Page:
Suicide rates in short-term randomized controlled trials of newer antidepressants.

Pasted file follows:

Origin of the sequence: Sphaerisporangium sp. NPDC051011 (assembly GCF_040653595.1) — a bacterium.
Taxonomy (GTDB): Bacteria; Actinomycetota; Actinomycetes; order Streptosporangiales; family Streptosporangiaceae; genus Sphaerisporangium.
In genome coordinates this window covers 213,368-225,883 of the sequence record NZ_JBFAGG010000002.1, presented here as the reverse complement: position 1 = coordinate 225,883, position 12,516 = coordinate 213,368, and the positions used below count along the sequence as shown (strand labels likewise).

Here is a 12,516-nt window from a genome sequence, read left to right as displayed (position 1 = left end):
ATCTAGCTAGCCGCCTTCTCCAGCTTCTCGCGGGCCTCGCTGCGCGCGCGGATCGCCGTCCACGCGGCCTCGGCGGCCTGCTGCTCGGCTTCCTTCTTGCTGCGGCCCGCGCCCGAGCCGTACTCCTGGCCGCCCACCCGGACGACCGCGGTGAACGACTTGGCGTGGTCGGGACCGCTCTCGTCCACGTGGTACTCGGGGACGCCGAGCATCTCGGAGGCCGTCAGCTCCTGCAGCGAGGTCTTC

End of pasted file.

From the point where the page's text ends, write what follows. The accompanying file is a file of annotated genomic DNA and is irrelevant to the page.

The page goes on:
ABSTRACT Concerns have been raised about the appropriateness of placebo controls in clinical trials for major depressive disorder (MDD), given that there are approved treatments for this illness. Critics have argued that patients with untreated depression would be exposed to an unnecessary risk of suicide. There is also a competing concern that antidepressant drug treatment itself may induce suicidal behavior and thinking (suicidality). To examine this question, we have evaluated the rate of suicide in placebo- and active drug-treated groups of patients with MDD and various anxiety disorders participating in short-term randomized controlled trials (RCTs). We examined data from all manufacturer-sponsored short-term RCTs of 9 commonly used antidepressants in patients with MDD and various anxiety disorders. All short-term RCTs of antidepressants in patients with MDD and various anxiety disorders were included. Individual patients' data were available for all trials. Data were available for the 207 trials conducted in patients with MDD, including a total of 40,028 patients. There were 21 cases of suicide in these patients. Forty-four trials were conducted in patients with various anxiety disorders, including a total of 10,972 patients. There were 2 cases of suicide in these patients. Overall, at least 1 case of suicide occurred in 21 of the 251 trials. Sixteen of the suicides in MDD trials occurred in trials that had only an active control comparison group, and most of these (14 cases) were observed in the non-North American trials. In the placebo-controlled MDD trials, the rate ratios of suicide in the combined drug groups compared with placebo were 1.07 (0.1-63.4) and 0.5 (0.0-36.7) for the non-North American and North American trials, respectively. In the anxiety disorder studies, the overall rate ratio of suicide for the selective serotonin reuptake inhibitors compared with placebo was 0.9 (0.0-71.4). Neither use of placebo nor of antidepressants in short-term RCTs was associated with an increased risk of completed suicide among patients with MDD or various anxiety disorders. Nonetheless, because of the small numbers of suicides in these trials and the subsequent lack of statistical power, an increased risk of completed suicide in association with either drug or placebo treatment cannot be definitively excluded.